A well known process for separating a mixture in products is the extractive distillation. The main reason for such a distillation is to bypass an azeotropic point by adding a new component to the feed. For a given separation of a given feed only one or two special solvents can be used.

In the new process the solvent on the top of the column does not change the equilibrium of the components, but acts as a physical solvent to absorb the C2+ hydrocarbons. The upper section of the column acts as an absorber, only the lower part is a distillation column.

In a preferred embodiment of the general concept of this invention, at least a portion of the bottoms product is recycled to the scrubbing section as the scrubbing medium. Accordingly, in the fractionation of a gaseous mixture rich in C2, the heavy end, C4+ of the C2+ product obtained at the bottom of the distillation column is employed as the scrubbing agent. The preferable content of C2 and C3 -hydrocarbons in the C4+ solvent on top of the column depends mainly on the required recovery rate of C2 and C3. In general it is preferable that the C4+ fraction contains less than, especially less than 1 mol % C2 and less than 10%, especially less than 3 mol % C3 hydrocarbon. To accomplish this, a secondary gaseous fraction is withdrawn from about the middle of the column, but below the feed point of the feedstock liquid fraction or gas/liquid mixture. This secondary gaseous fraction, in case of a feedstock rich in C2+, is rich in C2 /C3 hydrocarbons and is withdrawn at a point which meets the purity requirements with respect to methane and lighter hydrocarbons, e.g., not more than a total of 5 mol % preferably less than 2 mol %. This C2 /C3 gaseous fraction may be liquefied under pressure for purposes of storage and transportation or may be piped to another facility.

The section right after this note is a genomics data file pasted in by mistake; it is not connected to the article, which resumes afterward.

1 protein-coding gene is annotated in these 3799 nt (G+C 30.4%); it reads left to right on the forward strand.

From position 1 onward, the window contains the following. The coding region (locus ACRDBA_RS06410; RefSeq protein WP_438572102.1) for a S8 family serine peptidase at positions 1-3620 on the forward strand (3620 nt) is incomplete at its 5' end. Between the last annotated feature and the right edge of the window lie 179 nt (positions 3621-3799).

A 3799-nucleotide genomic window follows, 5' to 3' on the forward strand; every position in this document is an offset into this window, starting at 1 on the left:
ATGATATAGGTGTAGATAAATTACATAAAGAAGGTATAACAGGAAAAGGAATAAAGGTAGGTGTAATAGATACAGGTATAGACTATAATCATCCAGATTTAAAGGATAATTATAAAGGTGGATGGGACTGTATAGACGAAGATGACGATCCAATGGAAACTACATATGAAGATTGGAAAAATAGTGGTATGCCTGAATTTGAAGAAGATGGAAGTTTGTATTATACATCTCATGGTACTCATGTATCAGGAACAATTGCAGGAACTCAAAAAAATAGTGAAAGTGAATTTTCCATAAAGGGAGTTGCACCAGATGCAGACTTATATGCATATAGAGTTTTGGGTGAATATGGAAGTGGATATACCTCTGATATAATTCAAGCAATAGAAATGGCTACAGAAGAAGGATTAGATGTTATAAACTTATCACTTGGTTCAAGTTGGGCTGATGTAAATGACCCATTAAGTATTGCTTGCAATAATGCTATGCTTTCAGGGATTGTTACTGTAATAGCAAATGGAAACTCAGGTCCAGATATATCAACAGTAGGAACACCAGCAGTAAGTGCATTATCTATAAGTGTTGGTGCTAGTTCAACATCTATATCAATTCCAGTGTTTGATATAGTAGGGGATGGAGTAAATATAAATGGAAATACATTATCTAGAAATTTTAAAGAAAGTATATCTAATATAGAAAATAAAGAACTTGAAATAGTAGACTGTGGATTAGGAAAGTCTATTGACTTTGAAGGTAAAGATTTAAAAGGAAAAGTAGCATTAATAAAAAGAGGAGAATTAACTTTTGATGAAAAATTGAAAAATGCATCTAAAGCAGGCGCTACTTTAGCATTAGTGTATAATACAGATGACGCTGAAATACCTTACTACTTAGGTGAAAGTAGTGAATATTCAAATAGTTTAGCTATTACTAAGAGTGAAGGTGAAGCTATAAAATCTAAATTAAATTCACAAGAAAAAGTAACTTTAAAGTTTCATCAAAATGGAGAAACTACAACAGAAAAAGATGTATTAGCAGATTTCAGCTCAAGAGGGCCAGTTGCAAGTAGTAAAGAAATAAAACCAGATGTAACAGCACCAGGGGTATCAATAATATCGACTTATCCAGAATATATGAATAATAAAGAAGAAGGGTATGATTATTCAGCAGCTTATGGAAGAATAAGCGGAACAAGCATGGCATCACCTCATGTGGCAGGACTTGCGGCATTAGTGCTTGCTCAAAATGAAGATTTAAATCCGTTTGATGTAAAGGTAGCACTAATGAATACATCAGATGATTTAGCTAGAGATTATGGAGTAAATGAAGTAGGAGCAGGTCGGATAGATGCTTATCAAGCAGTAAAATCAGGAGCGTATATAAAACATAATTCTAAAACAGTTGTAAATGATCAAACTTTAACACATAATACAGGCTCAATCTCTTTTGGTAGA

According to another preferred feature of this invention, the scrubbing medium is subcooled to reduce its vapor pressure prior to being fed into the column. This cooling step is preferably performed at least in part against liquid having a lower temperature than the bottoms liquid and withdrawn at a point above the bottom of the distillation column. A savings in reboiler heat is thus made possible due to the simultaneous intermediate cooling of the bottoms product scrubbing medium and heating of the withdrawn liquid.

Advantageously, the scrubbing medium is subcooled to a temperature of between -30 and +30 C., preferably to a temperature of 0 C. In most instances, cooling to about 0 C. is adequate for scrubbing of C2. By correlating the composition and temperature of the scrubbing medium employed in the column, the C2 and C3 content in the overhead product can be adjusted, as desired.

Preferably, a pressure of between 10 and 42 bar is employed within the distillation column. The upper limit is fixed by the critical pressure of the hydrocarbon mixtures and of the product. In case of heavy hydrocarbons, the critical pressure is in the range of between 35 and 42 bar. The lower pressure range that can be used in the column ranges between 10 and 20 bar. The lower the pressure, the more satisfactory is the phase separation. However, at the same time, the scrubbing of the C2 fraction at the column head becomes impaired; for this reason a tradeoff is generally accomplished on a case-by-case basis.

It is basically possible, in the context of this invention, using a feedstock rich in C2+, to effect rough C3 /C4 fractionation simultaneously, so as to obtain a C4+ fraction substantially purified of C3- hydrocarbons while permitting the C2 /C3 fraction to contain C4+ hydrocarbons in equilibrium concentrations.

The process of this invention can be applied with special advantage to feed gases rich in C2+. In general, the process works better with a gas containing only small amounts of lighter components, e.g. 0-40 mol %, preferably 0-20 mol % of CH4 and inerts. In order to compensate the losses of C4+ in the overhead stream, the feed gas may also contain some C4+.